Hi, Rebecca --
     As others have pointed out for me (thank you!), I need to be able to
use the "ref" attribute of XML or another mechanism to say within
an XML schema that a particular element from MODS is to be considered
valid, and in such a way that a standard XML parser could determine if an
instance document with that element is valid.

"Ref" must point to a global element in the target namespace. If an element-
level URI can help me do that, I do not know how. And from what I remember
of CORES, there wasn't any expectation that the URIs would be actionable.
Thus, even if XML schema provided the mechanism to use them to invoke an
element definition, which I don't think it does, there's no guarantee that
anything would be on the other end, or that if there was something that it
would be machine-interpretable.

As you know, I love that fact that MODS enables element hierarchy. What I
am suggesting would not get rid of that. It would, however, enable the use of
individual components such as edition, frequency, etc. in other schemas
without requiring that they enable the entire, for example, originInfo element.
originInfo is the most compelling case I see in MODS. That groups several
things which do not depend on the context of their parent to be meaningful.
In contrast, the subelements of name are not independent characteristics.
This might be an unacceptable can of worms, but I think it's worth looking


At 05:29 PM 11/5/2003 -0500, you wrote:
>There may be some technicalities with XML schema that makes this true that
>I don't know. But I thought that the real issue is whether you can
>identify a metadata element with a URI. If you can, then you could use it
>in another schema. We have been involved in an agreement (CORES) to
>provide URIs for our metadata elements. This would apply to MARC elements
>as well as MODS element. For the moment, we would start with giving a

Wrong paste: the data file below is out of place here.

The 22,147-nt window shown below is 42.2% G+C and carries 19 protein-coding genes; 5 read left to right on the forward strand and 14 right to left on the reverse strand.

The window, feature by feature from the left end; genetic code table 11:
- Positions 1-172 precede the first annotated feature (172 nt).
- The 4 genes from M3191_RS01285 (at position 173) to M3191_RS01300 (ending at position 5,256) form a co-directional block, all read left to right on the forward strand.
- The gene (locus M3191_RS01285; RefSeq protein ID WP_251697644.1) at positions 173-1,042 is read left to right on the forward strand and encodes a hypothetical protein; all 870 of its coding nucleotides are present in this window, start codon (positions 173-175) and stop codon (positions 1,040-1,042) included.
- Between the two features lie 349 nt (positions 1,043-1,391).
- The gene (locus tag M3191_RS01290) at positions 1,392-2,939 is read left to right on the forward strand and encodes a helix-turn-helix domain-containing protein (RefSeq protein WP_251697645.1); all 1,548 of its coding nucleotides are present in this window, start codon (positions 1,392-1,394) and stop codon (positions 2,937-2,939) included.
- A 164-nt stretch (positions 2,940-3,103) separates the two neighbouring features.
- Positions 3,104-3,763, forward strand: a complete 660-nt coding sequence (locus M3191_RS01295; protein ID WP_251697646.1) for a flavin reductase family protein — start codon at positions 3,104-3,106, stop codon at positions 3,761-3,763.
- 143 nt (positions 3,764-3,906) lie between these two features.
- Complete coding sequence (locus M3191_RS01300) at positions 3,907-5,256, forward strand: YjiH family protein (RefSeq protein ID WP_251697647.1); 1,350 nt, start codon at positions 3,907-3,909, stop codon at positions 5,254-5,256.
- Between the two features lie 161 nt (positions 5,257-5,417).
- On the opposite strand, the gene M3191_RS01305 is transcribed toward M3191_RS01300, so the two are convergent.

>policy for assignment of persistent URIs for elements. In the future, we
>would mark up our documentation explicitly using these URIs for the
>elements. So, in fact, there are MODS elements that are used in the
>DC-Library application profile for the reasons you suggested: that they
>are metadata elements already defined and just as though they can be
>referenced with a URI they could theoretically be used.
>The article in D-Lib magazine is:
>In the article it gives some examples of likely assignments. One is:
>So we've used this convention to refer to a subelement.
>The elements in the DC-Library application profile that are referenced
>(I admit, there is yet no schema for DC-Lib AP.)
>In the case of Dublin Core, the documentation does assign URIs for
>elements, which I think is the reason they can be used globally. In any
>case, Dublin Core is flat and there is no hierarchy in the elements, which
>is another reason why all the elements are "global". The hierarchy in MODS
>is not something we would want to drop.
>We do have some further work to do to make all this implementable. But I
>do think the important thing is the ability to reference the element-- and
>then you would include the namespace of course in any instance or schema
>that uses the MODS elements.
>On Wed, 5 Nov 2003, Robin Wendler wrote:
> > Could I beg for a little Schema for Dummies advice?
> >
> > Did the MODS schema authors consider making more of
> > the MODS subelements global elements, and "ref-ing" them
> > within the larger elements such as originInfo?
> >
> > The reason I ask is that in trying to draft an Eresources Management
> > schema for the DLF ERM Initiative, I would prefer to incorporate
> > MODS elements rather than define brand new ones where there is overlap.
> > Unfortunately, XML schema only permits the referencing of global elements,
> > when what the ERM data dictionary calls for correspond to subelements of
> > MODS such as publisher and frequency. For example, ERM doesn't
> > need "place", but I do want to be able to specify which pieces of
> originInfo
> > ERM records should use. I can't even "ref" originInfo, either because it is
> > not global, is a complexType or both. (I wonder if the xlink and Dublin
> Core
> > schemas were created the way they were expressly to facilitate the reuse of
> > their elements in other schemas.)
> >
> > Is there another technique that would permit the use of specific MODS
> > subelements within another schema? The concepts I want are in MODS, but
> > I haven't found a way to use them.
> >
> > The usual apologies for asking dumb questions apply. Thanks,
> >
> > --Robin
> >
> > Robin Wendler
> > Harvard University Library
> > Office for Information Systems
> > 1280 Massachusetts Ave., Suite 404
> > Cambridge, MA 02138 USA
> > 617-495-3724 (W)
> > 617-495-0491 (F)
> > [log in to unmask]